The Fear

thefearThe Fear: Robert Mugabe and the Martyrdom of Zimbabwe
by Peter Godwin
2010 / 384 pages
rating 7.5 –  memoir/political

Peter Godwin was born to English parents in Rhodesia part of which became Zimbabwe under Robert Mugawe.  He’s written about this experience and much more in two other memoirs which might be considered a trilogy,  “Mukiwa: A White Boy in Africa,” and “When a Crocodile Eats the Sun.”   I read the latter and thoroughly enjoyed and I’ve been wondering about Mugabe and company ever since. I really feel I should read the first one, too – for interest.

I seem to be on a southern African kick – this book, J.M. Coetzee’s Scenes from a Provincial Life – a trilogy,  and Violet Bulawayo’s We Need New Names all in the space of a couple months.

This book answered many of the general questions I had, but certainly not all.  Unknown-1For one thing, Godwin admits that his mission is to “give evidence,”  it’s definitely a pro-rebel sort of book – an graphic expose of Mugabe’s bloody tactics – sometimes known as “The Fear.”   The book starts out when Mugabe loses the presidential election in 2008 and shows how he remained in power.  Gruesome.

I’d been wanting more of an inside report on Mugabe but that might be close to impossible – what I got was in inside report on those who have been imprisoned and tortured by him and his troops for the last 35 years or so.  He’s wins elections via these methods, he breaks ties via these methods, he overturns results via these methods – he stays in power through the use of raw, violent power.  Period.

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100 billion Zimbabwian dollars buys 3 eggs.

On a trip to secure a burial plot for their mother who is dying in London,  Godwin and his sister, Georgina, visit political opponents – including the American ambassador James McGee,  dispossessed white farmers,  hospital personnel, artists and activists –  anyone who will talk to them about the terror which has been visited upon that country. And Godwin travels quite a lot within its boundaries.  It gets a bit repetitious at times, the same things happen to different people over and over, but the seeming overkill has an effect.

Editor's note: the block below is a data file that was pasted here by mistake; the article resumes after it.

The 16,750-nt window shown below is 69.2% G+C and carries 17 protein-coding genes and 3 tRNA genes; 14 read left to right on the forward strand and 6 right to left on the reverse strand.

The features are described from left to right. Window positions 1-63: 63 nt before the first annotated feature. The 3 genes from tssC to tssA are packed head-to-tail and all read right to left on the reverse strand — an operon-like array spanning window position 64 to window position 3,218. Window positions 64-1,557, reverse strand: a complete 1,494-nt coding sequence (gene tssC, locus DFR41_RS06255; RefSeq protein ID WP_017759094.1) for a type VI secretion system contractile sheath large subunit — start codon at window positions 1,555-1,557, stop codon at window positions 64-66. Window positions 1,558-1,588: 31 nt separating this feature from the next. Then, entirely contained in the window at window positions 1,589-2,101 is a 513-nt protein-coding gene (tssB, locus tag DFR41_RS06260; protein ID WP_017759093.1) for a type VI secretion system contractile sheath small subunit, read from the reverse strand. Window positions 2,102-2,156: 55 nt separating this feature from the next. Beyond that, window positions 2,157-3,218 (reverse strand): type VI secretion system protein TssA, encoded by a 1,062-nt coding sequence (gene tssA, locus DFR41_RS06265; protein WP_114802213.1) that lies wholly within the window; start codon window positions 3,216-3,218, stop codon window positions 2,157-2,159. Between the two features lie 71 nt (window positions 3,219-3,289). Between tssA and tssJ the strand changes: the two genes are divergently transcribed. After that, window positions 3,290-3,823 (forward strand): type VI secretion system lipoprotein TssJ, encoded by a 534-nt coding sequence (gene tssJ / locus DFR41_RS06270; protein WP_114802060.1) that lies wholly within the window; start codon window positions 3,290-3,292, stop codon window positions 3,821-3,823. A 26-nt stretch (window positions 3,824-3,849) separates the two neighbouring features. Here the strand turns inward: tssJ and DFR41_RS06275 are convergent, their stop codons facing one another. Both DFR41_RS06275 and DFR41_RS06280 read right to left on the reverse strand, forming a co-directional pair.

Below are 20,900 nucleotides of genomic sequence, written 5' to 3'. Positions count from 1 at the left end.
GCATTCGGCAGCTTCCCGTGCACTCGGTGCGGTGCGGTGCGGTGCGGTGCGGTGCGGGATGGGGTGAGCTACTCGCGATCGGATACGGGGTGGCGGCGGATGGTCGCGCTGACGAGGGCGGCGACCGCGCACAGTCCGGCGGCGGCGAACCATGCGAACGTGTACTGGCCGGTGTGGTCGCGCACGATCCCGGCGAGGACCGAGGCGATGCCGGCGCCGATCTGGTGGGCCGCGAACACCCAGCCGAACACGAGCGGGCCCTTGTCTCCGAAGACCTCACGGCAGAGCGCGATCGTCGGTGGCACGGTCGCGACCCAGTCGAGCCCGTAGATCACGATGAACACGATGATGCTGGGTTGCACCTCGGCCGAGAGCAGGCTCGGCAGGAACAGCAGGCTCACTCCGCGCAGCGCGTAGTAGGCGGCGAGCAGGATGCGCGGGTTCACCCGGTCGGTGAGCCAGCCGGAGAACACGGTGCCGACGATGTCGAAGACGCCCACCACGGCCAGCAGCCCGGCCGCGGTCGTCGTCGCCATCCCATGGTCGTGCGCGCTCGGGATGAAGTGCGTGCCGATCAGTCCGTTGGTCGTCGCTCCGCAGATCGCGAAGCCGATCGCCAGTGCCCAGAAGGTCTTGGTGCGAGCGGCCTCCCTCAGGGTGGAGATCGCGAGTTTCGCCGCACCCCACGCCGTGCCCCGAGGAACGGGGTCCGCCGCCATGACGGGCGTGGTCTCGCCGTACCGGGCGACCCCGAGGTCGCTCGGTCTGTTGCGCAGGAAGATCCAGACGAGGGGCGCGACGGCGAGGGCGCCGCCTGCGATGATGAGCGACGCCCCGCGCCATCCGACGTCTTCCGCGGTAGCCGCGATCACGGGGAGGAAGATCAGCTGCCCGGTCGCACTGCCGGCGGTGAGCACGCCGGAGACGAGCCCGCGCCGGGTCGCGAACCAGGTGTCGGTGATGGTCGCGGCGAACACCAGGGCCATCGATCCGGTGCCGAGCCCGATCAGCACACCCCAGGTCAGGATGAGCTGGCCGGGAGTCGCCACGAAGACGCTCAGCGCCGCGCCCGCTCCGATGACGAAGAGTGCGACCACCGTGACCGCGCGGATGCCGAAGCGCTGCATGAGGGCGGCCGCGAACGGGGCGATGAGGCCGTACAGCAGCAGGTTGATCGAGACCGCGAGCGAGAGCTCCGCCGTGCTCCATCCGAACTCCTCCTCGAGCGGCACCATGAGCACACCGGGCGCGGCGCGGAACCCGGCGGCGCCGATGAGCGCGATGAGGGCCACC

The most touching scenes are those where Godwin connects with his mother (who wants to be buried at home in Africa, next to their father) and the places and people of his childhood.  His father and a sister died there.  His mother was a doctor.

I was probably most interested in the ambassador’s visit and the hospitals and what happened to the white farmers but I really wish he’d gone into a bit more about the diamond and gold digging (of course I understand perfectly well why he didn’t).

There’s a fascinating interview with Godwin following the main narrative.  If you’re interested in the problems and issues of southern Africa I highly recommend this book – Mugabe remains in power even after having been defeated at the polls – I’m not sure about why – he’s 90 years old,  but has no plans to retire.  How can he anyway?  In whose hands would he leave the country – I sense that the government and ruling party has deep divisions within its ranks – Mugabe probably initiated and leveraged those divisions.   On the other hand, is someone holding him up back there like a puppet -the hero who got independence for Zimbabwe (back in 1979) and rewarded his soldiers with farms and the right to terrorize?  The prison descriptions are probably the worst but the bravery of the friends and relatives is astounding – the willingness to stay there in the country is amazing.

Excellent NY Times review – March 2011 

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